“This situation requires the filmmakers to be more creative in handling their mostly simple stories, which sometimes are so simple as to seem very modern and minimalistic.”
With more than a hundred films and documentaries, award-winner Khosrow Sinai is not only an accomplished film director with a career that spans 40 years but also a famous Iranian scholar. His films are unique: full of finesse and artistry. In one of his very rare interviews, the veteran of Iranian cinema tells us about his career, his films, and his projects.
You are one of the most prolific Iranian directors with over a hundred films. Your work shows a sensitivity and a form of aesthetics that are unique in modern Iranian cinema. What is your background, and how did you come to filming?
I was born in a family who were mostly physicians (father, brother, uncles, etc.), so being an artist was not a tradition in my family. But when I was about twelve years old, I started to write poems, and it was the first step which was different from the traditional way of my family. At about the same time I started to learn on a very serious basis to play the accordion, which was very popular at that time; and also to learn painting through private courses (at which I was not very talented). In 1958, I went to Vienna to study architecture and music composition. For four years I studied architecture at the technical university, and at the same time three years of music composition at the academy for music and dramatic arts in Vienna. At the same time I continued to play accordion at the music conservatory there, and brought it to a virtuoso level, and had many concerts with the conservatory’s accordion quintet and also solo concerts. My last solo concert was in the Mozart Hall of the Vienna Concert Hall (on 6 November1965). Returning to Iran in 1967, I gave up playing accordion; because there was not an audience for classical accordion music, and I was too busy with filmmaking to stay in form for playing serious music. In addition to all of this, a booklet of my poetry was published by the “Iran Modern Art Gallery” in 1963, called “The Mud Blisters.” (I did not continue to publish my poetry after that, although occasionally some poems are printed here and there.)
I had given up music composition to follow my architecture studies, but for me the technical university was too conservative and too technical (I am an anti-talent regarding mathematics and technology). At that time, cinema was for me just an entertainment media. But it happened that a friend who studied filmmaking at the academy asked me to play the main part in his student film (during my school years I had played in several theatre pieces). Through that short film I discovered cinema, and was fascinated by behind-the-camera activities. I found that it could be the ideal form Gesamtkunstwerk, and I had the background of literature, music, architecture; and had studied the theories of Bauhaus, Moholy-Nagy, Kandinsky, and others. So I decided to try my luck at the Film Academy, attempted the entry exams, and was chosen as one of 8 out of 120 volunteers. The years at the academy were very successful. I saw films like Intolerance (Griffith), Jeanne D’Arc (Dreyer), The Battleship Potemkin (Eisenstein), Umberto D. (Zavatini-De Sica), and also experimental films of Stan Brakhage, and had to analyze them. It was during the 1960s, and I saw many films by Bergman, Fellini, Antonioni, the French new wave, and also the films of young filmmakers from Eastern European schools (Poland, Czechoslovakia, and later Hungary). But of all of these films, the one which I always bear in mind is The Wild Strawberries by Ingmar Bergman. For me just storytelling is not enough; a film should be a balanced work between the dramatic arts and the fine arts; and this was where began my problems with Iranian cinema.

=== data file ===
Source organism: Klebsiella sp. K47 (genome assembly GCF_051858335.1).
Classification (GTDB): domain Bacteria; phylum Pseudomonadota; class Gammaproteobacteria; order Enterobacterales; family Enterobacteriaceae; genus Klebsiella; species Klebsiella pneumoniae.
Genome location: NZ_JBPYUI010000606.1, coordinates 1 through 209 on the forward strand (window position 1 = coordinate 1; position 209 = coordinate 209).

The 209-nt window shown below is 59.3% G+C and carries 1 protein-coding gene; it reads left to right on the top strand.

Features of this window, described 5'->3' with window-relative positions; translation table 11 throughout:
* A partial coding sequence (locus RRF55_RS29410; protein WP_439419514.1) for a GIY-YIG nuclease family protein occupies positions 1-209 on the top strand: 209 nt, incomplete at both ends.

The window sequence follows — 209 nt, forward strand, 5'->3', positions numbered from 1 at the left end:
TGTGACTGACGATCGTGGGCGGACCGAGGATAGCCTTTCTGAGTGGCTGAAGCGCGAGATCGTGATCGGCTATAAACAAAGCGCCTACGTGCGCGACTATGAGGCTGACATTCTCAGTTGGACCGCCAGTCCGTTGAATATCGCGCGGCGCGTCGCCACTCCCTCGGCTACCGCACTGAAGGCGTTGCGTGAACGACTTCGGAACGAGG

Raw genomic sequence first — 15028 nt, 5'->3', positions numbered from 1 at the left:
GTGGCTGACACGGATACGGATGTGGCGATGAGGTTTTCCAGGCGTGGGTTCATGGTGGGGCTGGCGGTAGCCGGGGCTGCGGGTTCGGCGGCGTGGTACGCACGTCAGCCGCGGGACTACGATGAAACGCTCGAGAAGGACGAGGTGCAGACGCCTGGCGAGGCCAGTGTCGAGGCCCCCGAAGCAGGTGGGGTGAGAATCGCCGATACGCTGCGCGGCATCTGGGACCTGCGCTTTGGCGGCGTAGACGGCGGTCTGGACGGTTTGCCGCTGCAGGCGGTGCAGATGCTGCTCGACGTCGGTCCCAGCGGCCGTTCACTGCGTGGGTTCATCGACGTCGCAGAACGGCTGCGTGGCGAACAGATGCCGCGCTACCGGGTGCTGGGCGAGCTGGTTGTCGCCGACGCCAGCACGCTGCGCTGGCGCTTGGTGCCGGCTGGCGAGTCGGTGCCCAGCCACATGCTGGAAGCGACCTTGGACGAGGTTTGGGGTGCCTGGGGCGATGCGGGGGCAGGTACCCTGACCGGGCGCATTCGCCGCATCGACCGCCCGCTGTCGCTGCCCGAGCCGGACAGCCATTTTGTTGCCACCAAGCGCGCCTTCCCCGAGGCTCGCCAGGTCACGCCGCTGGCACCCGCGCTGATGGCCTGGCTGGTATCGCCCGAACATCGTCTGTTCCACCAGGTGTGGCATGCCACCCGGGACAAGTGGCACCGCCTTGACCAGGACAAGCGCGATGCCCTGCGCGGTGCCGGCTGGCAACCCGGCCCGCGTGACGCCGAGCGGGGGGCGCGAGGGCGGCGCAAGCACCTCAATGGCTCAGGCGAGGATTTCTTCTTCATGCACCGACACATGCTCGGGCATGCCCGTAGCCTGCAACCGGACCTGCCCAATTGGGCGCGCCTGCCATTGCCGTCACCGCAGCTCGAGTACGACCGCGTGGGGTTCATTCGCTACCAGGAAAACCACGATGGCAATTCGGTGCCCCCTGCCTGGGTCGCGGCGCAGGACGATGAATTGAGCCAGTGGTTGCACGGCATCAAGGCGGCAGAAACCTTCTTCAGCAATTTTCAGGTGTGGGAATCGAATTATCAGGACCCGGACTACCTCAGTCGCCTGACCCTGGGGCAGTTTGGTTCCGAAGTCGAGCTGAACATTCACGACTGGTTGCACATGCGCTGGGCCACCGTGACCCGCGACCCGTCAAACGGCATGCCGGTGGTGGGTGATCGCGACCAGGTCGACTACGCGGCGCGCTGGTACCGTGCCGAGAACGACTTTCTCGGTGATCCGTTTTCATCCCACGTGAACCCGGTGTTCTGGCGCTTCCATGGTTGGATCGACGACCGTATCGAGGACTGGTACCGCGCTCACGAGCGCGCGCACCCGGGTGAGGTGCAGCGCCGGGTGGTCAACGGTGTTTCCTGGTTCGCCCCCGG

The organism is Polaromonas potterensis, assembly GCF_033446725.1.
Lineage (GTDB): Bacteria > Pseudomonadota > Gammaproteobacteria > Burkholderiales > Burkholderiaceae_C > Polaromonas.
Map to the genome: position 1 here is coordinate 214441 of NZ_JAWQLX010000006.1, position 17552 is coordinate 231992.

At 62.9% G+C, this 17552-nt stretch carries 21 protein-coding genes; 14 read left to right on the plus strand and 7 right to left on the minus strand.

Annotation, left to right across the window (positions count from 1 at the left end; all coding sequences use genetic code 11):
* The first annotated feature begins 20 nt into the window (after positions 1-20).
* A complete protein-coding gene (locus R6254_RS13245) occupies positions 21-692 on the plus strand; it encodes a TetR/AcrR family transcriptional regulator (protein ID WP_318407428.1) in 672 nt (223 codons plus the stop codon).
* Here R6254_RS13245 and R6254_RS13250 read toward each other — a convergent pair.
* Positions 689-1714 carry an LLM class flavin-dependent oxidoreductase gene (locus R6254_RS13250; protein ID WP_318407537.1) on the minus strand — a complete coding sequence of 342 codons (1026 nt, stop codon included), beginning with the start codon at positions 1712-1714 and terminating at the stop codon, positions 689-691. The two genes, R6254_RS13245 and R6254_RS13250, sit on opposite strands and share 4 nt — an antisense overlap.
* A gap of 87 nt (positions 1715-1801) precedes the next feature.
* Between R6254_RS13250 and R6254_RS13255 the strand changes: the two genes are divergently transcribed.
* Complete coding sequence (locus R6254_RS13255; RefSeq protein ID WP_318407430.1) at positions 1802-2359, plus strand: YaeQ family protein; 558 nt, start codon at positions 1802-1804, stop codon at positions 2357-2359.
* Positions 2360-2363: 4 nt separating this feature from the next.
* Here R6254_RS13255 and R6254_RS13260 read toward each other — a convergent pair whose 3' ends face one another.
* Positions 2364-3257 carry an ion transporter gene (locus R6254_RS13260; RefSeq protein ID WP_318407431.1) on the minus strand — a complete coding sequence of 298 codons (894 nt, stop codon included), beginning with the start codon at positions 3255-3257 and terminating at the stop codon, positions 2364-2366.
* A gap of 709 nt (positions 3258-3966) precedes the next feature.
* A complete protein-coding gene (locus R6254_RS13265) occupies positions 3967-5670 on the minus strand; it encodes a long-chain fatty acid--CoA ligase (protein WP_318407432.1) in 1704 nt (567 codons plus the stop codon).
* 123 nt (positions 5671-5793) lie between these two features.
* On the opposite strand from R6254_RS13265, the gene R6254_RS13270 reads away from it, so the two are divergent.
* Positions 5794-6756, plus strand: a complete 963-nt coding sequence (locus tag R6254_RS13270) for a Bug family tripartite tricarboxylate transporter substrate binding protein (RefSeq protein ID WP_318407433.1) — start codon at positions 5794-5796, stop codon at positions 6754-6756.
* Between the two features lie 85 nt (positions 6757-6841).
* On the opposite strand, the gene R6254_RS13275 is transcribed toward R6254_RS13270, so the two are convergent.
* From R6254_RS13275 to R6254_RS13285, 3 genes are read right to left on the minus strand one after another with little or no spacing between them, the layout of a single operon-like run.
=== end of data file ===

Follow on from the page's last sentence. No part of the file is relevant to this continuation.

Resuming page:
How do you find inspiration for your films?
The only thing I am sure about is that one can’t consciously seek real inspiration. It just comes to you where and when it decides to. You must have just the nature and the talent to catch inspiration when it comes. That is why I believe that those who try hard to be inspired by something are lost. This I have learned by writing poetry and music for my films. When some months later, I read them or listen to them, it is as if they belong to someone else. They become so strange to me. But with filmmaking it is different. I think because the process of filmmaking, as a medium of art, is not so pure; like writing poetry, or making music. Too many people are engaged in it, and can influence your thoughts — for good or bad; a film needs a long time to be ready, and of course all the time your mind is manipulated by the various ideas of your crew; some of them are inspiring, and some are disturbing. That’s why to have the right crew, who know my way of thinking, is very important to me.